Alcohol affects women differently than men. Find out about the risks that women face when they drink and how to know if you might have a problem with alcohol.
The effects of alcohol are stronger in women than in men, and women who drink too much alcohol are more likely to suffer from significant alcohol problems than men, studies show. In addition, women who have alcohol problems have higher death rates due to suicide, accidents, and other health-related issues — more than twice the rate of men. Given these facts, you may be wondering: Why do women drink, and what can you do to enjoy alcohol without risks to your health?
Understanding Why Women Drink
Women drink for many of the same reasons that men drink: to relax, to gain confidence in social situations, to get to sleep, and to relieve stress.
Other reasons why women may drink alcohol include the following:
- Women are more likely to drink if they have problems with a loved one.
- Alcohol problems are more common in women who are unmarried, divorced or separated.
- Women whose husbands have alcohol problems are more likely to drink themselves.
- Women who have been sexually abused are more likely to drink to excess.
- Women may start out drinking more. Seventeen percent of ninth-grade girls admit that they had more than five drinks at one time in the past month. This is a higher rate of drinking than for boys of the same age.
Alcohol Affects Women Differently Than Men
The blood alcohol level in a woman who just drank the same amount of alcohol as a man will be higher because women are usually smaller, have less water in their bodies and metabolize alcohol more slowly than men.
This means that the brain and liver of a woman who drinks are exposed to more alcohol pound for pound than a man’s brain and liver. Women who have alcohol problems may drink less than men but still experience the same level of impairment. They can also develop liver damage and other alcohol-related health problems more quickly than men, even though they may be drinking less.
Benefits of Alcohol in Women
If you are a woman over the age of 55, one drink per day may lower your risk for heart disease. Moderate drinking for a woman is defined as one alcoholic drink per day. This translates to one 5-ounce glass of wine, a 12-ounce bottle of beer, or 1.5 ounces of hard liquor.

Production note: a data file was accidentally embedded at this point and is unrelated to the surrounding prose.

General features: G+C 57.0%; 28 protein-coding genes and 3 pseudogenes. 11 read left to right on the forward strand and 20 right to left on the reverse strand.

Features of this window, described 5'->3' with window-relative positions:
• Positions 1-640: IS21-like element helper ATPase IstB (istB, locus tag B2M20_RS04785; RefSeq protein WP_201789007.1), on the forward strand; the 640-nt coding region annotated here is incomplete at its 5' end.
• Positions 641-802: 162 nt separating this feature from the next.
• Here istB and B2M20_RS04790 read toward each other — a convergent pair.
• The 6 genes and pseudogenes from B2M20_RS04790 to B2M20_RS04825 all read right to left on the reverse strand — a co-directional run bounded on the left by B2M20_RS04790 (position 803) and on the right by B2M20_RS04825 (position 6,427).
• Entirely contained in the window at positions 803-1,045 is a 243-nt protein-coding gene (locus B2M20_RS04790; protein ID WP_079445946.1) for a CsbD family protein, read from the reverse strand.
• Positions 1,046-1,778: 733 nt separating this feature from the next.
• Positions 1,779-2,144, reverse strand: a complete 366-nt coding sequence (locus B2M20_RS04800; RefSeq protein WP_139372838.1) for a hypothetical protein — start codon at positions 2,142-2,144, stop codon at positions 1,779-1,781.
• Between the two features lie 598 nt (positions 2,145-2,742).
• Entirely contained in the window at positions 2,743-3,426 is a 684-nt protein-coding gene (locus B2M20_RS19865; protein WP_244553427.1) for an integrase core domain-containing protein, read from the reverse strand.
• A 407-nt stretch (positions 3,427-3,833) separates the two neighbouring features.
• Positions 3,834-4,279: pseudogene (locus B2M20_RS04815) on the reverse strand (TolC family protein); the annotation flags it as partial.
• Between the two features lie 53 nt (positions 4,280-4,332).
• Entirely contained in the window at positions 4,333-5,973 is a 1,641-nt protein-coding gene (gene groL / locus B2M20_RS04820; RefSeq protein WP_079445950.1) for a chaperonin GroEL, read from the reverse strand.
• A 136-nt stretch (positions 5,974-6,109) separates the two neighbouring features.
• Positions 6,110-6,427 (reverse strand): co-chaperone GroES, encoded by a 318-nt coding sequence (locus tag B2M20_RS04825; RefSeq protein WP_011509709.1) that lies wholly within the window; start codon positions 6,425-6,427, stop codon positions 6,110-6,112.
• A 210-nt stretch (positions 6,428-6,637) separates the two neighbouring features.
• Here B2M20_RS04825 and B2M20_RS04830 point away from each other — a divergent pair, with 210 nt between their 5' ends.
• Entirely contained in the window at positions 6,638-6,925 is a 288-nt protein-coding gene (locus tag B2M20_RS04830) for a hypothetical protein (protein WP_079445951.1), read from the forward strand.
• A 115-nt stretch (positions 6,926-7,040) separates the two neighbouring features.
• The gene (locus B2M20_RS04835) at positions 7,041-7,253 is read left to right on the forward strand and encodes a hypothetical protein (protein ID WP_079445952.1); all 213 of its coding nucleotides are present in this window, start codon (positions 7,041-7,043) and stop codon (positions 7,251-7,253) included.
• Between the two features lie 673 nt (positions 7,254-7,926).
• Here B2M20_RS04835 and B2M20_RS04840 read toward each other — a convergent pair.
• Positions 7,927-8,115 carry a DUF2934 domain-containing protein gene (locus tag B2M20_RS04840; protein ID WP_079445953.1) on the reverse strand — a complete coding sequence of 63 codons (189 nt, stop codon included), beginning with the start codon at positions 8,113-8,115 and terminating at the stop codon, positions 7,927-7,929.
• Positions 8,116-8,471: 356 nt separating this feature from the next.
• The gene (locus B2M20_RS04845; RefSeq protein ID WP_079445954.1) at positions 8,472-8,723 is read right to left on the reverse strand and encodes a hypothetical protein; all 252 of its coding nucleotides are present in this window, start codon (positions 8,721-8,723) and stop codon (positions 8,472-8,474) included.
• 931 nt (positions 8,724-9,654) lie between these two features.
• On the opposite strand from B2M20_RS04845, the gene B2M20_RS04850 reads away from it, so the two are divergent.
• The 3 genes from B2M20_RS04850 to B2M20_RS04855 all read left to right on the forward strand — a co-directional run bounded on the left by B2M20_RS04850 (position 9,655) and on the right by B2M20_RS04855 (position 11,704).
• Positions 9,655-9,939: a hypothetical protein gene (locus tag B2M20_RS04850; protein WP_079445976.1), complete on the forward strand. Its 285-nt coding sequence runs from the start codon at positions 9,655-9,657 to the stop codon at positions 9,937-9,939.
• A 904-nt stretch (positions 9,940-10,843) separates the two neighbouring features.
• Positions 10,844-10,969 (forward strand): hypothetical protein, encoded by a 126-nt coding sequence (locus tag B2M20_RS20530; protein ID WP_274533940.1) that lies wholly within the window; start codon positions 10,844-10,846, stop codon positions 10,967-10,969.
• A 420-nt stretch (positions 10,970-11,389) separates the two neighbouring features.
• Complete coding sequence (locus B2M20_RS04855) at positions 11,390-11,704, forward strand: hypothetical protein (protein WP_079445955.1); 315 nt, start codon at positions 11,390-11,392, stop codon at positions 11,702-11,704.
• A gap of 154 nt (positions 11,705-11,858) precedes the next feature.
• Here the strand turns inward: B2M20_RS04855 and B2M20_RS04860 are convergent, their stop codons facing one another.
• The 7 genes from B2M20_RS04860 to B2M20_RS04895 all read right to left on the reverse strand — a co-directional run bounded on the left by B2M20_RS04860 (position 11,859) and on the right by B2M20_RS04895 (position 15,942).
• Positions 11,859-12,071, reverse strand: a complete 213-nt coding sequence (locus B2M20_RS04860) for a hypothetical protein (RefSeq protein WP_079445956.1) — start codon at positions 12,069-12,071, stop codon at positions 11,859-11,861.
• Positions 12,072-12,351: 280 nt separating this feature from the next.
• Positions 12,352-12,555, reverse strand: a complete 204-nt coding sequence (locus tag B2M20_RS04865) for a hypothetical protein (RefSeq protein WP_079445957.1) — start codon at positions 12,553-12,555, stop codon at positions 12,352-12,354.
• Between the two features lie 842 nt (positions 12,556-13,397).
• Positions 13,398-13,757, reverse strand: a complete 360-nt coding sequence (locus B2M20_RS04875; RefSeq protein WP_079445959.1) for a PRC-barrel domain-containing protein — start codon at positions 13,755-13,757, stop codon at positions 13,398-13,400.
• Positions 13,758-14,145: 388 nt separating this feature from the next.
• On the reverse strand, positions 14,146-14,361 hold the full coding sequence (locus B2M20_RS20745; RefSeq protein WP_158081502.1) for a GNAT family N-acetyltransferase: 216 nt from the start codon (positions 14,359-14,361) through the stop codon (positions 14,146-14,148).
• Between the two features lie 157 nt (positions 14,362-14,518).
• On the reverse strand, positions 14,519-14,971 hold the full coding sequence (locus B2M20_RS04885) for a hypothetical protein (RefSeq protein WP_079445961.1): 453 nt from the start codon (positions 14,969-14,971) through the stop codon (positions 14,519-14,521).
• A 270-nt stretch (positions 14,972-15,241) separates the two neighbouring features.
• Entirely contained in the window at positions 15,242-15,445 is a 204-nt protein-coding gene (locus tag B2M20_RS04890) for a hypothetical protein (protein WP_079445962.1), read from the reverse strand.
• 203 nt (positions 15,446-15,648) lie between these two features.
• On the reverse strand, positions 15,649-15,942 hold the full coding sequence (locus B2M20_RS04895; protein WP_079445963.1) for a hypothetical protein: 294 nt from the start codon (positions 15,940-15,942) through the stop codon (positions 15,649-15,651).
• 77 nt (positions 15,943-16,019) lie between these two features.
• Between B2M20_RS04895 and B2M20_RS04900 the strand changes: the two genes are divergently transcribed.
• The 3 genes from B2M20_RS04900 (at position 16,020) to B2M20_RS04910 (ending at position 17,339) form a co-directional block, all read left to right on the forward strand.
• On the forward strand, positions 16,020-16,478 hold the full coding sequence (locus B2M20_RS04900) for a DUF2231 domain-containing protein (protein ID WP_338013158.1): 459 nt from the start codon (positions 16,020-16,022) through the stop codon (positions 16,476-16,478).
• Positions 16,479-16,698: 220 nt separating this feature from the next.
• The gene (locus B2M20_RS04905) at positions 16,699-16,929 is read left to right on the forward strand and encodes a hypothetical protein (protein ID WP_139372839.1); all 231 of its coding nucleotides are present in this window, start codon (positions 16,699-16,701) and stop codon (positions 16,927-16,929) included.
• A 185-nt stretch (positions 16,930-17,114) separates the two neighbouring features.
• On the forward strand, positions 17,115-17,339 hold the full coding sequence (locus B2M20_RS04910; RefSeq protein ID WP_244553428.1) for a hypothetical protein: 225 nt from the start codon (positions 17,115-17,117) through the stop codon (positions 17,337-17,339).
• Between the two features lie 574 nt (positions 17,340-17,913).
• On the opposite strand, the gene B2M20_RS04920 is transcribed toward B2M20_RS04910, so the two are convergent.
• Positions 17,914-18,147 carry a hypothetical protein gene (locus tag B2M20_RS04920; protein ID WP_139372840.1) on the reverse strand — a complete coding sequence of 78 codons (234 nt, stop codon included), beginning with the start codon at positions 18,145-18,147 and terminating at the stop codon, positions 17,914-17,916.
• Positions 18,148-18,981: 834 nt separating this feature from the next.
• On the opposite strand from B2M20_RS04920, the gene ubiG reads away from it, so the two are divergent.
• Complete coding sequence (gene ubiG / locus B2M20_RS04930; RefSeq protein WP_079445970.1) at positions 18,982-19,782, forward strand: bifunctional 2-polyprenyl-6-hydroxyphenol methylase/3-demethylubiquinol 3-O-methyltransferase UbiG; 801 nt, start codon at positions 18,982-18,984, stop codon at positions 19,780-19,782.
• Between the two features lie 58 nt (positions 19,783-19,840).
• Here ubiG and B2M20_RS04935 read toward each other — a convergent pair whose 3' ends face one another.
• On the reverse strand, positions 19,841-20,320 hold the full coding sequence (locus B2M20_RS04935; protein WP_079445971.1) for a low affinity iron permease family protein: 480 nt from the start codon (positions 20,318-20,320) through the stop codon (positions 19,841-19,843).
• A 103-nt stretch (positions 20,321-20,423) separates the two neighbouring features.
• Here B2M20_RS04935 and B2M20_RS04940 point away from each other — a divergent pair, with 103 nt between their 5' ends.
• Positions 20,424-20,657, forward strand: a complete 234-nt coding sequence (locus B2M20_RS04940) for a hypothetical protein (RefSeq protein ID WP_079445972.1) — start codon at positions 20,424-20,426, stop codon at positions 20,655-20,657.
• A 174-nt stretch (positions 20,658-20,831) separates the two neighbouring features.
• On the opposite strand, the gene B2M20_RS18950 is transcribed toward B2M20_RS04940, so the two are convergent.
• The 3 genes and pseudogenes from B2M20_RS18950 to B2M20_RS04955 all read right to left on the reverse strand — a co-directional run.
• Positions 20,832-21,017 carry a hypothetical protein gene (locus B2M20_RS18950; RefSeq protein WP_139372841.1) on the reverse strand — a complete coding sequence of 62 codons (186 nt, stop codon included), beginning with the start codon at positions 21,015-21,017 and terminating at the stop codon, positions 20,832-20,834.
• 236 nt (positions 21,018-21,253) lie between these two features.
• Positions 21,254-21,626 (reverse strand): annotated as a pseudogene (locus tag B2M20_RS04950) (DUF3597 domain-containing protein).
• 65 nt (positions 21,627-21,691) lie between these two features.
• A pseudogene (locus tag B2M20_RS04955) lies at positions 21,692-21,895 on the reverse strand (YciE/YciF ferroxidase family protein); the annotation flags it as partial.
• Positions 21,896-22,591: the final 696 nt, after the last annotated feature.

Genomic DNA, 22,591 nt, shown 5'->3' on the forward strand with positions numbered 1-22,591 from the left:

On the other hand, women who drink beyond moderation may increase their risk of heart disease. If you are younger than 55, there may be no health benefits to alcohol consumption.
Risks of Alcohol in Women
Too much alcohol consumption clearly has risks for both men and women. Other risks to women who drink alcohol include:
- Cancer. Women who drink alcohol may increase their risk of breast cancer and head and neck cancers.
- Brain damage. Alcohol kills brain cells and women are more susceptible to this alcohol effect than men.
- Pregnancy. Alcohol can affect a woman’s ability to get pregnant. In addition, alcohol use during pregnancy can have serious harmful consequences on the unborn child. No amount of alcohol consumption is safe during pregnancy.
- Victimization. Women who have alcohol problems have a higher risk of becoming victims of sexual assault or other acts of violence.
- Depression and personal injury. In addition, alcohol consumption can contribute to depression, sleeping problems, heart failure, falls, and poor nutrition in women, especially older women.
- Cancer. Women who drink alcohol may increase their risk of breast cancer and head and neck cancers. One recent study published in the Journal of the American Medical Association found that consuming as few as three to six alcoholic drinks a week may be linked to a 15 percent increased risk of breast cancer.
Warning Signs of Alcohol Problems
If the effects of alcohol are causing problems for you or for others, you may have an alcohol problem. The risk of developing an alcohol problem is greater if you have a family history of alcoholism. Some warning signs of alcohol problems are:
- Missing work or school because of drinking
- Driving while impaired by alcohol
- Having a strong urge to drink
- Needing more alcohol than you previously did to get a pleasurable response
- Finding that people who care about you are concerned about your drinking
- Having more than seven drinks per week
- Finding yourself drinking alone or early in the day
If you think you might have an alcohol problem, it’s important to get help. Experts believe that the hardest part of getting better is admitting you have a problem. Contact Alcoholics Anonymous or talk to your doctor if you are concerned that you may have an alcohol problem.